Suspected Scorpene Submarine data thief eludes international manhunt



An international manhunt by France has failed to find the ­former French naval officer ­suspected of stealing 22,400 con­fidential documents on submarine capability from French shipbuilder DCNS that ended up in Australia.

The 68-year-old French nat­ional and naval expert is understood to have been on the run since The Australian revealed news of the massive data leak in August.

The man’s name and his details were found in the leaked data, with French authorities believing the former DCNS subcontractor might have stolen the documents from a DCNS office in France in 2011.

The leaked data was then posted from Singapore in 2013 to a former Australian submariner, Rex Patrick, who disclosed its existence to The Australian in August this year. The disclosure sparked an investigation in France and India about how such sensitive data was taken from DCNS, the company that will design Australia’s $50 billion future submarines.

News of the leaked data prompted the Turnbull government to tighten information sec­urity surrounding Australia’s future submarine project to ensure a similar leak did not occur here.

However, sources have told The Australian the French investigation has stalled because the chief suspect cannot be found.

The Paris prosecutor’s office is conducting an investigation for breach of trust, receiving ­stolen goods and complicity in relation to the leaked data, which comprised 22,400 documents detailing the highly sensitive combat capabilities of the DCNS-designed Scorpene-class submarines built for the Indian navy. The leak of the documents, marked “Restricted Scorpene India”, has sparked an investi­gation by the Indian navy to ­determine whether the leak has compromised the security of its six new Scorpene submarines.

DCNS declined to answer specific questions about the ­investigation. “DCNS has filed a criminal complaint against unknown persons on the grounds of, notably, breach of trust before the Paris Public Prosecutor,” a company spokesman said. “Given the French gov­ernment is undertaking an investigation, it would be inappro­priate to provide any further ­comment.”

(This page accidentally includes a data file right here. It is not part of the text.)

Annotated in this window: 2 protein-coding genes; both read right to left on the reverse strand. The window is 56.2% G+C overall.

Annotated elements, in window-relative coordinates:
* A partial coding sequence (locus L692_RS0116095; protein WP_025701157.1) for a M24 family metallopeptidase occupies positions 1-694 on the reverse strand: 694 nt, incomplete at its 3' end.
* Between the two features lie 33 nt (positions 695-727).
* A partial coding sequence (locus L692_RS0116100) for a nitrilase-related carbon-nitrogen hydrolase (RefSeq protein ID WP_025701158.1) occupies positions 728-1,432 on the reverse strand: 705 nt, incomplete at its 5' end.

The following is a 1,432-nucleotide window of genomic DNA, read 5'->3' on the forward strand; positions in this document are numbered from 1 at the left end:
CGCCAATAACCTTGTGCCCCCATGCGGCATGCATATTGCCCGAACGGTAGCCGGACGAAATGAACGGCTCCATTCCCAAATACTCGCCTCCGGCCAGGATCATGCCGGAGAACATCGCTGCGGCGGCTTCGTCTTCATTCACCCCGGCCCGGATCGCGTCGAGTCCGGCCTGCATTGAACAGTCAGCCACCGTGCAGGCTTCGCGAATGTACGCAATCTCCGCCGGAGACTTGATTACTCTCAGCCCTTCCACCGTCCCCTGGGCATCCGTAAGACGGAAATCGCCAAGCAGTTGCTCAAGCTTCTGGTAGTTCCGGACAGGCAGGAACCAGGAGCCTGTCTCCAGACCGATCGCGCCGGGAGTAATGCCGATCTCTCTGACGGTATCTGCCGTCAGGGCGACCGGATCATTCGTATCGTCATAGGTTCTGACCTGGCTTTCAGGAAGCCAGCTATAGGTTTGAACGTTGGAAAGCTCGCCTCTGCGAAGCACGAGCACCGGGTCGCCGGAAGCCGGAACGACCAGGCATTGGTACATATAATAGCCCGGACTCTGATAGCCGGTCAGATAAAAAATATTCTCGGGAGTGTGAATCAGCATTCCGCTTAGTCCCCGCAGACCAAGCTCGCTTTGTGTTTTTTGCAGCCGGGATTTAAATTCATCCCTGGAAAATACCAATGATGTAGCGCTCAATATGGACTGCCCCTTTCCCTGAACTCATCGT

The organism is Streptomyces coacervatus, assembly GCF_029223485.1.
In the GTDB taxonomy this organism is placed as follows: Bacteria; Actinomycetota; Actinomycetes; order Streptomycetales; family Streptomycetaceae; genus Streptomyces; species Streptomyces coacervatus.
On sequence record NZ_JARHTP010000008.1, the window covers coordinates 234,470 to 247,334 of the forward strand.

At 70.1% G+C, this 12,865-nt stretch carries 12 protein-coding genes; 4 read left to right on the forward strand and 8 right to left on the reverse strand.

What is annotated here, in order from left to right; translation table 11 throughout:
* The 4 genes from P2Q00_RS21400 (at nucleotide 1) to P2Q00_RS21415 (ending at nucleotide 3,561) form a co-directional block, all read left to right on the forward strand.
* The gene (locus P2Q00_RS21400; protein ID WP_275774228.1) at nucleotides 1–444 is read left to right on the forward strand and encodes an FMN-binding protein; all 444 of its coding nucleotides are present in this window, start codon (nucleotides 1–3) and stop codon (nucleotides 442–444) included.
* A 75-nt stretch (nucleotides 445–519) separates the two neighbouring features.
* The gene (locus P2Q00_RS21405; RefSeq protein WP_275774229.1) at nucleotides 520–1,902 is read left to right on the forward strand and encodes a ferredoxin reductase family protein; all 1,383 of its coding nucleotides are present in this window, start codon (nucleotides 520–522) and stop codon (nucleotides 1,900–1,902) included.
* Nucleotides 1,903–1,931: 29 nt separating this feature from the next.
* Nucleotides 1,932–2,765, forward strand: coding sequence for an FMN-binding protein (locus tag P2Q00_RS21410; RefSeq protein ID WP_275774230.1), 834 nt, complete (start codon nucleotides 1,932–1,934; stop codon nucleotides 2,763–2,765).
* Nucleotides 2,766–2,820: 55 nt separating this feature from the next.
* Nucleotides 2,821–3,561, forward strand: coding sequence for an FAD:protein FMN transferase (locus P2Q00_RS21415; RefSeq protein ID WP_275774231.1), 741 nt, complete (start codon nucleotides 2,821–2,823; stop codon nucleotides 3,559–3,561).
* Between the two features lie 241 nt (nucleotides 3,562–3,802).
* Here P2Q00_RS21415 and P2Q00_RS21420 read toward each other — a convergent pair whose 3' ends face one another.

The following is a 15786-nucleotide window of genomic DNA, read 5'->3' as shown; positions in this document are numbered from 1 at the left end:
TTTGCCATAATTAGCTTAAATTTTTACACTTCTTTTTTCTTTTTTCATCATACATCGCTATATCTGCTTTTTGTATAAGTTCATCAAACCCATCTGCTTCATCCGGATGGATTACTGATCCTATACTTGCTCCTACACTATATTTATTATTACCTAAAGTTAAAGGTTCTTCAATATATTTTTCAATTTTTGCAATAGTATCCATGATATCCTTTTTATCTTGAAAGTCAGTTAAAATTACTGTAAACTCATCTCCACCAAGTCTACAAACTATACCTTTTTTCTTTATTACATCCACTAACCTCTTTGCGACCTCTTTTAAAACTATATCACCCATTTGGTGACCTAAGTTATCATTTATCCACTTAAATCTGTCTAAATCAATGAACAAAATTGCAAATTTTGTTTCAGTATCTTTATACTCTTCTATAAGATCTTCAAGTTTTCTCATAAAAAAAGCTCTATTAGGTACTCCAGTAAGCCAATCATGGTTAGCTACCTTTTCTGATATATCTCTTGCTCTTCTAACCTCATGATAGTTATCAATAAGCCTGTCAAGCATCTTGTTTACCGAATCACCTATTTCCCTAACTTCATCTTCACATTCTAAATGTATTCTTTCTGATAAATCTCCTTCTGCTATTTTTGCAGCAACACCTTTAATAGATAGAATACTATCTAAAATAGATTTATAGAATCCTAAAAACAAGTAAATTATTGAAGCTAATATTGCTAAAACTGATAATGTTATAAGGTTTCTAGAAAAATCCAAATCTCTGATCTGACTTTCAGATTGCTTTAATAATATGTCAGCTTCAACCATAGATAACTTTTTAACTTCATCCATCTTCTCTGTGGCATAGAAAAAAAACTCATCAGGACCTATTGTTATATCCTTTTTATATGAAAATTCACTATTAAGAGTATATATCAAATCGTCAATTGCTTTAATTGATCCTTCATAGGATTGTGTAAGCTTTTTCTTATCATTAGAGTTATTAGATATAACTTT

The Australian understands that the suspect in the leak is a French naval engineer who served in the navy in French Polynesia in the early 1970s before working in the 80s and 90s with defence giant Thomson-CSF (now Thales). He was head of a logistics team for Thales in the early 2000s for an export frigate program before working as a subcontractor for DCNS in submarine combat systems.

In about 2011 the Scorpene data is believed to have been removed without authorisation from DCNS and then taken to Malaysia on a data disk.

The suspect is thought to have been in possession of the data stick until early 2013 when he is believed to have lost control of it after he had a dispute with his employer in Malaysia and was locked out of the building with the data still on a computer inside the premises.

The company then posted the data stick from Singapore to Mr Patrick in Australia, apparently believing it contained routine naval training data rather than highly sensitive leaked data on French-designed submarines.

Mr Patrick approached Defence in 2013 to inform it of the existence of the data but Defence failed to follow up Mr Patrick’s tip-off, prompting him to leak the story to The Australian this year in the hope that it would lead to better security for the Australian future submarine project

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